I also obtained copies of many documents at the library, mostly lists of cemetery "residents", but also the record of an ancestor who was in the Civil War, and the surprise information that one couple I'd thought had died in Ohio, instead had died in Malta Bend and were buried there. That solves one family conundrum.

We turned in early, and awoke quite early Friday to watch the wedding of William and Katherine. Then we had breakfast and took off, arriving at our hotel in Springfield, Ohio in time for a rather late dinner. We slept well and drove home Saturday. On Friday, however, we took an extra hour to go into St. Louis to see the Gateway Arch.

Though we have passed by St. Louis a few times, the fastest route uses Hwy 270 north of the city, and we had never seen Gateway Arch. Fortunately, parking was not too costly, and there is no admission at the Arch unless you want to go up inside to the top. We are both fearful of heights (though we did visit the Empire State Building last month), and did not want to take the time either.

Getting to the parking garages proved a bit of a challenge. The usual approach, which the car's GPS unit took us down, happens to be partway under water because of the flooding on the Missouri River. We took some side streets, which are all cobblestone in that area; very difficult to drive on! However, we soon stumbled on a garage that advertised "Arch Parking" at a reasonable rate and parked there. It was right on the edge of the Gateway property, but the walk was still about a quarter mile.

The Arch gave me the chance to try some rather challenging panoramic photography. The grounds are simply not large enough to photograph the Arch with ordinary lenses. This is my best attempt. It is composed of three horizontal pictures, taken from an angle that I could get both "feet" in one frame. The panorama stitcher in Windows Live Photo Gallery did a fine job with them.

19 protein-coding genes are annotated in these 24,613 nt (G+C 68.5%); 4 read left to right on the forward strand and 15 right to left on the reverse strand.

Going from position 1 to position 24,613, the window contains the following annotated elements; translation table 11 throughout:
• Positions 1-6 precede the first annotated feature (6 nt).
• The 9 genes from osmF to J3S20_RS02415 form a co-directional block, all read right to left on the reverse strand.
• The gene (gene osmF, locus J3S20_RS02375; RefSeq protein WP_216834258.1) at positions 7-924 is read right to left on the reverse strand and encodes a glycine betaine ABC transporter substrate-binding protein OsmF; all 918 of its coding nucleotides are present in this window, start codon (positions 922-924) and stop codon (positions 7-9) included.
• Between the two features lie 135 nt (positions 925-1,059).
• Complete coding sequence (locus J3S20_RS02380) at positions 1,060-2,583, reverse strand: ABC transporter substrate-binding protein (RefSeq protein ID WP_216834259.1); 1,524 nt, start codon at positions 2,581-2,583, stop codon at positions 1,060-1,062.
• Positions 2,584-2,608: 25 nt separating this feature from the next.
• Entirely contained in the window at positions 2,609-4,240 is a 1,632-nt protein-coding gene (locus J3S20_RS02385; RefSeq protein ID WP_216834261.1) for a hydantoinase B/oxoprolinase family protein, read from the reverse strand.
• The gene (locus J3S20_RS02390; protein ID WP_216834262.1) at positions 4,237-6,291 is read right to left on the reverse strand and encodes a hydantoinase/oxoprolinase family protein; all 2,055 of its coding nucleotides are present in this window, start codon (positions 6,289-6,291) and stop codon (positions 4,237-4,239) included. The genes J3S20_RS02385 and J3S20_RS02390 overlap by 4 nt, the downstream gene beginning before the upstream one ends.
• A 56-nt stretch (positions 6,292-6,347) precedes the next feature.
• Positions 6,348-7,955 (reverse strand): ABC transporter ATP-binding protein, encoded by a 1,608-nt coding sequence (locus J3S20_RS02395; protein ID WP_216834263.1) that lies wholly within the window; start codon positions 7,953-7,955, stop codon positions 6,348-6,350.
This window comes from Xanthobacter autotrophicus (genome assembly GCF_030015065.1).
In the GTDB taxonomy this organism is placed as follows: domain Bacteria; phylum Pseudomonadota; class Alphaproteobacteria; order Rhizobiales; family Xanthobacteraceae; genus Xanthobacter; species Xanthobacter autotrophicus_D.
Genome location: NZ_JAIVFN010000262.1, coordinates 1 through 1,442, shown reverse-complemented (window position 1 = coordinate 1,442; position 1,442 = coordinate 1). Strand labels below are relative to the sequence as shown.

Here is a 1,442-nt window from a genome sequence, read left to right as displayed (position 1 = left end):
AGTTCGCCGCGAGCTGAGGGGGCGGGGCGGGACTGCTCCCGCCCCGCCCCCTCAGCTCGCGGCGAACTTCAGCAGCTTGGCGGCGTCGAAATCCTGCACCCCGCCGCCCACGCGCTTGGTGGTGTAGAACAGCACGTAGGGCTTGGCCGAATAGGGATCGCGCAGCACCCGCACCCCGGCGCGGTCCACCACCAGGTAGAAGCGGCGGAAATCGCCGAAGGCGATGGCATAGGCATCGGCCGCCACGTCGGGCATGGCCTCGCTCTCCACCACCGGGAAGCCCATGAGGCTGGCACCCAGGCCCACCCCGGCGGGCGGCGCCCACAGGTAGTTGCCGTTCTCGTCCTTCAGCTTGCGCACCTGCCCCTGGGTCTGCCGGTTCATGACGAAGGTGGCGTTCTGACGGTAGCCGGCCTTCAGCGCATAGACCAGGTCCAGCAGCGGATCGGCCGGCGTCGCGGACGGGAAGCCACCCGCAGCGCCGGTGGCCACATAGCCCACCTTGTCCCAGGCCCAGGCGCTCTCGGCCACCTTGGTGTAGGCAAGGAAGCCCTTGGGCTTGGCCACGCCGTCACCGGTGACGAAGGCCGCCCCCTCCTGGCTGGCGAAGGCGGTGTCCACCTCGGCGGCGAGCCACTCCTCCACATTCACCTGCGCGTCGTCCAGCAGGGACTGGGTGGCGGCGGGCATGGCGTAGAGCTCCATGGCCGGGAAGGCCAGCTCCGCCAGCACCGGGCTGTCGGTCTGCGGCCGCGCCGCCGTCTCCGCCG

Then I followed the Arch's shadow to a spot where I could take the next panorama. It is composed of eight images, and it is evident that the stitcher has centered the fisheye simulation at the center of the final image. I had been expecting the ground to come out flat. Silly me! There are also a couple of fitting glitches. I tried using the Canon Stitcher, but it would not properly put the images together at all.

From the opposite side, on the stairway down to the river, I tried again. This time I was far away enough that I could use four images. Again, Stitcher failed completely, but the Windows Live software did a pretty good job with no glitches. The flat ground sure seems to swoop, though.

Both panoramas make it clear that I need to include lots more surrounding material for such projects, so I have something to crop out for a final image. I could probably use a circular mask on the backlit image. These two pictures are fun, but that is about it.

The trip was enjoyable though tiring. We have concluded that we'll fly in the future. A 2,200 mile trip is too much driving for a two-day visit. I have plenty to keep me busy with the family tree, for the next few months.